Paris Perfumers: Laurent Mazzone & LM Parfums

Fate, planning, and a little bit of serendipity gave me the chance to meet with three, very different, Paris perfumers during my trip. Actually, to be completely precise, one is primarily based in Grenoble, and one is an actual nose/creator, while the other two are more technically considered as perfume creators with their own houses. Semantics aside, I had a marvelous time with each one, and thought I’d share a little bit of the experience, each of which was very different but utterly memorable. Today, the focus will be Laurent Mazzone and some of the LM Parfums that I tried, including some gorgeous upcoming, new releases slated for November 2013 and early 2014.

LAURENT MAZZONE & LM PARFUMS:

Hotel Costes. Source: hotel-costes.semuz.com

Hotel Costes. Source: hotel-costes.semuz.com

The Hotel Costes on the Rue St. Honoré in Paris is perhaps the pinnacle of stylish, ne plus ultra, sophisticated cool. Velvet, opulence and excess are the bywords for the decor inside, but one of the main attractions is the indoor courtyard. And what a scene it is! Imagine a large, covered, indoor courtyard surrounded on high by Roman statues and greenery. At its pristine, white tables covered with crystal glasses, an array of pencil-thin, black-clad, social x-rays — draped in ennui as much as in Hermès — pose stylishly on thin, black chairs. Their fragile bones seem likely to be crushed by the great effort of lifting their cigarettes. And they’ve clearly followed the mantra and example of Anna Wintour, Vogue’s “Nuclear Winter” editor-in-chief, when it comes to haughtiness. Their male counterparts are all tanned, in dark suits with crisp white shirts that are opened a few buttons, and fixated on their cellphones as they sip a glass of chilled white wine with one well-shod limb elegantly crossed over the other. All around are a phalanx of haughty waiters, many of whom seem to be aspiring models, who look down their noses at your from their great height and seem almost offended that you’ve bothered them with a request. (Or perhaps they’ve simply got issues with people who ask for ice, or for directions to the loo? At the very least, they’ve got issues with a variety of things, and need a serious attitude adjustment.)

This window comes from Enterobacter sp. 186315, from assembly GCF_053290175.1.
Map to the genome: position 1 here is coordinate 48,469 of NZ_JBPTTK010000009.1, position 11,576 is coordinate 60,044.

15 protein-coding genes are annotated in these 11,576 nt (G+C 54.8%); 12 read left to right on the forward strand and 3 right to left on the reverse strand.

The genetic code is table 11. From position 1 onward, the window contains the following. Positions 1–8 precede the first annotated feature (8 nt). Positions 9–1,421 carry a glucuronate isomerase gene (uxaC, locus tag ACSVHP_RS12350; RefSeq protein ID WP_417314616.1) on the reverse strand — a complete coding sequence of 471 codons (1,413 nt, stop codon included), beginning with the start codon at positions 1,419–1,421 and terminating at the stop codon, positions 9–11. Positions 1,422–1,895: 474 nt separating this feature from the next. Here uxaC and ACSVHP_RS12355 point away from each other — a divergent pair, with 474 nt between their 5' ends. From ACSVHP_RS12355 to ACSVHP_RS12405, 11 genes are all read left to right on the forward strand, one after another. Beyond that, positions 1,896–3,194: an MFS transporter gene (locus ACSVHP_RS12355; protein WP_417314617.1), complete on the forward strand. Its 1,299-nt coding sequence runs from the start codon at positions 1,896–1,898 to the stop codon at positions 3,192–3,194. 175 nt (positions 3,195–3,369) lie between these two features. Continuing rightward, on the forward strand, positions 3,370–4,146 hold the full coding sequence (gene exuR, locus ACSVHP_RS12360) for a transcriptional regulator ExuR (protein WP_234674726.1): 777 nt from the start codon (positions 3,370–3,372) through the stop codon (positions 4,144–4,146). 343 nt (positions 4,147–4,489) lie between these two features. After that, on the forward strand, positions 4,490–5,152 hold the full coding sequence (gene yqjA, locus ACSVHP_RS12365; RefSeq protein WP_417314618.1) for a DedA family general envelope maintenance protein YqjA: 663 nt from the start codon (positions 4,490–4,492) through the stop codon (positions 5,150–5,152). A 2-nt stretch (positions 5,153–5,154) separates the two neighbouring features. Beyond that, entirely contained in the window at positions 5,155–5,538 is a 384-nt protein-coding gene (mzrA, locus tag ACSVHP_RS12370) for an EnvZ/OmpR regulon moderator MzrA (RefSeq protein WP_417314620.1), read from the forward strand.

Hotel Costes courtyard. Source: lefigaro.fr. photo : DR.

Hotel Costes courtyard. Source: lefigaro.fr. photo : DR.

Outside the Hotel Costes. Photo: my own.

Outside the Hotel Costes. Photo: my own.

As I walked up to the hotel from the aristocratic, luxurious Place Vendome just around the corner, a large chauffeur-driven Rolls-Royce was idling, and a bodyguard talking into his microphone. The chauffeur stood in the middle of the road with the famous Chopard jewellers behind him. Hovering like a gaggle of geese, outside and in, were extremely tall, elegantly clad women whose clothing, looks, and attitude marked them as somehow being involved in Paris Fashion Week which was ending the next day (October 2nd).

It was into this overly hip, excessively cool, “in” scene that I arrived — sleep-deprived, with my voice half-gone from the early part of my trip, and feeling rather bedraggled, if truth be told. I was scheduled to meet Laurent Mazzone and Fabienne, the international business agent for LM Parfums, whose incredibly warm, sweet, and friendly emails had resulted in this meeting. We had begun communicating just a few days before my departure and after my enthusiastic, extremely positive review for LM Parfums‘ gorgeous Sensual Orchid.

As luck would have it, Laurent Mazzone was going to be in Paris for the fashion shows. He had greatly enjoyed the thoroughness of my review (happily, my verboseness seems to a positive thing for some people!), and invited me for drinks. When I warned Fabienne that my French was rusty and that I hadn’t spoken it consistently in almost 20 years, she offered to come along as well. (It was just as well because, despite her opinion that I wasn’t at all rusty, I most definitely am! Plus, in the fog of my exhaustion, I often blanked out on words or phrases. Merci, Fabienne, for saving my linguistic hide.)

Laurent Mazzone and Fabienne during Moscow Fashion Week 2013. Source: annarusska.ru

Laurent Mazzone and Fabienne during Moscow Fashion Week 2013. Source: annarusska.ru

I found Laurent and Fabienne easily, sitting at a couple of tables in the corner along with Laurent’s partner, and was greeted with kisses and even a hug. Laurent Mazzone is a very dapper, youngish man in his early ’30s (I think), with a cherubic face, a naughty gleam in his mischievous, warm, brown eyes, and a big grin. He has an enormously exuberant personality, which I loved, and endless passion. Yet, he is also extremely serious when it comes to the subject of perfumery, and has a true commitment to the idea of making luxurious, sensuous perfumes in the grand tradition, but with a modern feel. There was enormous sensitivity in those brown eyes when listening to my comments about some of his line, sometimes followed by a huge, infectious smile from ear to ear when he saw that I understood and appreciated their nature.

Source: uae.souq.com

Patchouli Boheme. Source: uae.souq.com

He had brought a chic, black, and black-ribboned, LM Parfums bag of what I thought would be perfume samples. They turned out to be actual, full, 100 ml bottles of 3 of his fragrances: Ambre Muscadin, Patchouli Boheme, and the new, limited-edition, Chemise Blanche. Yet, despite my patchouli and amber obsession, I never tested any of those perfumes that day and, instead, ended up trying his forthcoming, new perfume, Hard Leather.